Buya Izakaya + Yakitori quietly opened its doors over the summer amid one of the most uncertain times the hospitality industry has ever experienced. Tucked into the former Laid Fresh location, the Japanese street-food concept offers Wynwood an informal dining experience with fresh flavors and a welcoming atmosphere.
“We wanted to create a place that we’d personally like to hang out in, with great food that’s both traditional and approachable,” says founder Michael Sponaugle. The Wynwood location is the concept's fourth iteration of the concept; the first, Buya Izakaya + Ramen, opened in 2016 in St. Petersburg. The other two locations are in Germany, but Miami was always part of the plan.
When the COVID-19 shutdown led Michael Lewis (a partner in Kyu, just across NW 24th Street) to shutter his fast-casual breakfast spot, Laid Fresh, he approached his longtime friend Sponaugle about a partnership for the location — and within months, a new Buya was born.
The graffiti-covered walls and concrete floors are reminiscent of a subway station. The bathroom walls and doors are covered in photos of prominent punk bands, stickers, and a laughable quantity of parking tickets the team acquired during the build-out.
The word "buya" means “small fire” — a nod to the one in the restaurant’s open kitchen, where dishes are grilled over binchotan charcoal. The menu features kushiyaki and yakitori dishes including Wagyu skewers ($14), yellowtail snapper ($12), and miso-glazed quail ($12). The "Bowls" section of the menu is made up of three distinct dishes: Japanese gazpacho ($8), oxtail ramen ($14), and a duck gyoza hot pot ($15) with duck dumplings and several types of mushrooms in a smoked shoyu broth. A section labeled "Super Rad" is something of a catchall for the uncategorizable, including a tempura beech mushroom ($8) that's reminiscent of Outback's bloomin’ onion. Other "Rad" items include karaage chicken ($10), Wagyu tataki ($10), and Tokyo street corn ($7).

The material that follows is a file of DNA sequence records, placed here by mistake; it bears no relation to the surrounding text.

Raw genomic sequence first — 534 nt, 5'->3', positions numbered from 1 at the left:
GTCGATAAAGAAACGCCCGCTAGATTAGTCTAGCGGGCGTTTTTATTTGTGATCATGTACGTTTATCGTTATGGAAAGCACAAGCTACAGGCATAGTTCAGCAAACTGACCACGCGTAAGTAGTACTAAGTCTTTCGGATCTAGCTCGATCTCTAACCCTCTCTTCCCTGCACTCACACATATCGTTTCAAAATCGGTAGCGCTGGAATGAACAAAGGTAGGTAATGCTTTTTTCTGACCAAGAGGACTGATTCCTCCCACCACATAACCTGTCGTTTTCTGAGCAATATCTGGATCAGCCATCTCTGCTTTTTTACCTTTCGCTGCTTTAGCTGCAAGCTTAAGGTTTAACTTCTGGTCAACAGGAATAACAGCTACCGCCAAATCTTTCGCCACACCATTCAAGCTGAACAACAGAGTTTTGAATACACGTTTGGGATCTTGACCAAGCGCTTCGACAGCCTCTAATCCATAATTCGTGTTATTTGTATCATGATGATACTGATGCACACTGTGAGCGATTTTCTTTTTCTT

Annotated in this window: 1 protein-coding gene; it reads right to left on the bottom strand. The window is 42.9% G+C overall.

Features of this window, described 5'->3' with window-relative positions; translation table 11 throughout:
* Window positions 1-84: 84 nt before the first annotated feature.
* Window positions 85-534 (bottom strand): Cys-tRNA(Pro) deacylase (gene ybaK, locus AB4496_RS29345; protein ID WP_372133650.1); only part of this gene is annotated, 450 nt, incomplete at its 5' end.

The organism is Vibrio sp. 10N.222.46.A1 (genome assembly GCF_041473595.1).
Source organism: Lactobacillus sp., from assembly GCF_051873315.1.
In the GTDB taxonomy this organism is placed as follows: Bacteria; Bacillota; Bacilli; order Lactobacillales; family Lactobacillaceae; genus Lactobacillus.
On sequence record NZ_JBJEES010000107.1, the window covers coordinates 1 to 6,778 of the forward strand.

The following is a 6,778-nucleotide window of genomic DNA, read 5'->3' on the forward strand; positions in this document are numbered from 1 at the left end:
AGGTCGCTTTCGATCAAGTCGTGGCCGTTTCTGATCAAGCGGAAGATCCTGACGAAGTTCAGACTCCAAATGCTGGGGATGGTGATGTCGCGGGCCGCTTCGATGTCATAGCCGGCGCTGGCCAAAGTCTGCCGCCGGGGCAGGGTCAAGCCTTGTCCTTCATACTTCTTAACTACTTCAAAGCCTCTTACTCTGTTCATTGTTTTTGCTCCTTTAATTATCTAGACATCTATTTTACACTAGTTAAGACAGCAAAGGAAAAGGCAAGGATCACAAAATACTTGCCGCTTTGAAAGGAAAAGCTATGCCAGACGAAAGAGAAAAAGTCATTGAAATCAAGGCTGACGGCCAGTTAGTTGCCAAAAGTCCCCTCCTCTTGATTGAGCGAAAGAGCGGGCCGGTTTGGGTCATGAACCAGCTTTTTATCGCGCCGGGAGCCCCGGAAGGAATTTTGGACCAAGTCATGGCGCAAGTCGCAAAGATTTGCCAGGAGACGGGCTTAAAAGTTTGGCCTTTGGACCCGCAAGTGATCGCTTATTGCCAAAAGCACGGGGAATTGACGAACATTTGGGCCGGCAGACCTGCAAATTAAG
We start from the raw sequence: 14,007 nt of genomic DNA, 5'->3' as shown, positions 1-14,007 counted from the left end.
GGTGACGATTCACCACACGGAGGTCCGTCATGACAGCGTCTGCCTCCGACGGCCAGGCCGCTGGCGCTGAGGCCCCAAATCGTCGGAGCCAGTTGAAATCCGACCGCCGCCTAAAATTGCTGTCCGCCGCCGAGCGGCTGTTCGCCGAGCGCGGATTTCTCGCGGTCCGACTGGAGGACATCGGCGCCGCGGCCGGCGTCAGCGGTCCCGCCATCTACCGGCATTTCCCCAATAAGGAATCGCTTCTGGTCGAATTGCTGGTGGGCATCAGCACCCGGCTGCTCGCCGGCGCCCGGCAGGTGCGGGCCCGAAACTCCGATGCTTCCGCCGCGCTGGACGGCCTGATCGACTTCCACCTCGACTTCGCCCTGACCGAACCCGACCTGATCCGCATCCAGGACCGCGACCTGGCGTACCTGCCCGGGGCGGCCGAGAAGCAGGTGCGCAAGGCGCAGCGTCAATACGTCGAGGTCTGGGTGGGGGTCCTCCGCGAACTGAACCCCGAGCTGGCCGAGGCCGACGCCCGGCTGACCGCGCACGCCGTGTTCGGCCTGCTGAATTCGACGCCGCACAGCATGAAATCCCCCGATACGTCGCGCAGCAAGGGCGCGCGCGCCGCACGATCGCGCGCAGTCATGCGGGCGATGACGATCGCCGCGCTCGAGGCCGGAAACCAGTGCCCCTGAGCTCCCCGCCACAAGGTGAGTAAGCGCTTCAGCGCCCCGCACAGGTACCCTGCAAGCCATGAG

“We are honoring the authentic flavor profiles and ingredients behind the simplistic izakaya concept by offering a culinary crash course that cultivates an appreciation of Japanese street food,” Sponaugle says.
Cocktails bear kitschy names like the "Show Me Wax On, Wax Off" ($10), made with sencha tea-infused sake, lemon, and lavender honey and topped with sparkling wine; and the "Well, Sake It To Me… Baby!" ($10), made with Bushido sake, Cappelletti, Cardamaro amaro, and orange bitters. There’s also an extensive sake list and even mini sake juice boxes for those looking to get in touch with their inner child.
Hidden behind a bathroom door, curious guests can find the Golden Gai bar. This extra-cozy secret seating area is inspired by Tokyo's Golden Gai, an area in Shinjuku featuring narrow alleyways and exciting nightlife where it's easy to stumble upon new friends or a new favorite Japanese spirit. Buya’s Golden Gai overlooks the restaurant’s bar and dining room and houses a wall of wooden cubbies filled with knickknacks, lucky cats, and secret skeleton keys that can reveal rare Japanese whiskies available for tasting. It’s a first-come, first-served section that can only fit a single party at a time.
Buya Izakaya + Yakitori. 250 NW 24th St., Miami. buyarestaurants.com. Open daily noon to 11 p.m.
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